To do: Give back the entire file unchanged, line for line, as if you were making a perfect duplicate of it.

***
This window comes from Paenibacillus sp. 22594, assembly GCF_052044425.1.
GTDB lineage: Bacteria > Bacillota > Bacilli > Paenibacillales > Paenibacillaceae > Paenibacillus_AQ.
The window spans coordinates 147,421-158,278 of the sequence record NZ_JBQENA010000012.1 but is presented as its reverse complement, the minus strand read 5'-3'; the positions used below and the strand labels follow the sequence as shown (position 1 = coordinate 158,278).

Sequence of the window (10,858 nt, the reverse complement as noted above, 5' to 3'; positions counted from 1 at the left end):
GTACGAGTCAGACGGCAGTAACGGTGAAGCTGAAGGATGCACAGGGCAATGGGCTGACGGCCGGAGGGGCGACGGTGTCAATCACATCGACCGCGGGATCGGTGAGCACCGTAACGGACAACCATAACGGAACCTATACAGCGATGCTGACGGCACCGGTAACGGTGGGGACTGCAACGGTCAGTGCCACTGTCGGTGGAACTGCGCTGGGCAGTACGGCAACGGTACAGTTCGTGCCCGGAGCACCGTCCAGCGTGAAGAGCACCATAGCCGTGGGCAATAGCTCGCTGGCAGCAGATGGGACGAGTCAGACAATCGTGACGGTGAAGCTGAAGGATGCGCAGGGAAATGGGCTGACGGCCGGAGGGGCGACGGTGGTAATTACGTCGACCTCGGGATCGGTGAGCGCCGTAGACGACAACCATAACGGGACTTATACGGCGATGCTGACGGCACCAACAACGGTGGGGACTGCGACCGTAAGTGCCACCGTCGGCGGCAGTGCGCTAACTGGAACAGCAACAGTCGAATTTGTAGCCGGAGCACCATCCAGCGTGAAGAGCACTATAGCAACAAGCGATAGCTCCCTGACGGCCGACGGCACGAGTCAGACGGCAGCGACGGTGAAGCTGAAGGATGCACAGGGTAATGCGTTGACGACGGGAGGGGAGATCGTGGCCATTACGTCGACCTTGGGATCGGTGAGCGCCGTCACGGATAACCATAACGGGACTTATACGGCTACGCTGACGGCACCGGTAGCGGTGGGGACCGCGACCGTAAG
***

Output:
This window comes from Paenibacillus sp. 22594, assembly GCF_052044425.1.
GTDB lineage: Bacteria > Bacillota > Bacilli > Paenibacillales > Paenibacillaceae > Paenibacillus_AQ.
The window spans coordinates 147,421-158,278 of the sequence record NZ_JBQENA010000012.1 but is presented as its reverse complement, the minus strand read 5'-3'; the positions used below and the strand labels follow the sequence as shown (position 1 = coordinate 158,278).

Sequence of the window (10,858 nt, the reverse complement as noted above, 5' to 3'; positions counted from 1 at the left end):
GTACGAGTCAGACGGCAGTAACGGTGAAGCTGAAGGATGCACAGGGCAATGGGCTGACGGCCGGAGGGGCGACGGTGTCAATCACATCGACCGCGGGATCGGTGAGCACCGTAACGGACAACCATAACGGAACCTATACAGCGATGCTGACGGCACCGGTAACGGTGGGGACTGCAACGGTCAGTGCCACTGTCGGTGGAACTGCGCTGGGCAGTACGGCAACGGTACAGTTCGTGCCCGGAGCACCGTCCAGCGTGAAGAGCACCATAGCCGTGGGCAATAGCTCGCTGGCAGCAGATGGGACGAGTCAGACAATCGTGACGGTGAAGCTGAAGGATGCGCAGGGAAATGGGCTGACGGCCGGAGGGGCGACGGTGGTAATTACGTCGACCTCGGGATCGGTGAGCGCCGTAGACGACAACCATAACGGGACTTATACGGCGATGCTGACGGCACCAACAACGGTGGGGACTGCGACCGTAAGTGCCACCGTCGGCGGCAGTGCGCTAACTGGAACAGCAACAGTCGAATTTGTAGCCGGAGCACCATCCAGCGTGAAGAGCACTATAGCAACAAGCGATAGCTCCCTGACGGCCGACGGCACGAGTCAGACGGCAGCGACGGTGAAGCTGAAGGATGCACAGGGTAATGCGTTGACGACGGGAGGGGAGATCGTGGCCATTACGTCGACCTTGGGATCGGTGAGCGCCGTCACGGATAACCATAACGGGACTTATACGGCTACGCTGACGGCACCGGTAGCGGTGGGGACCGCGACCGTAAG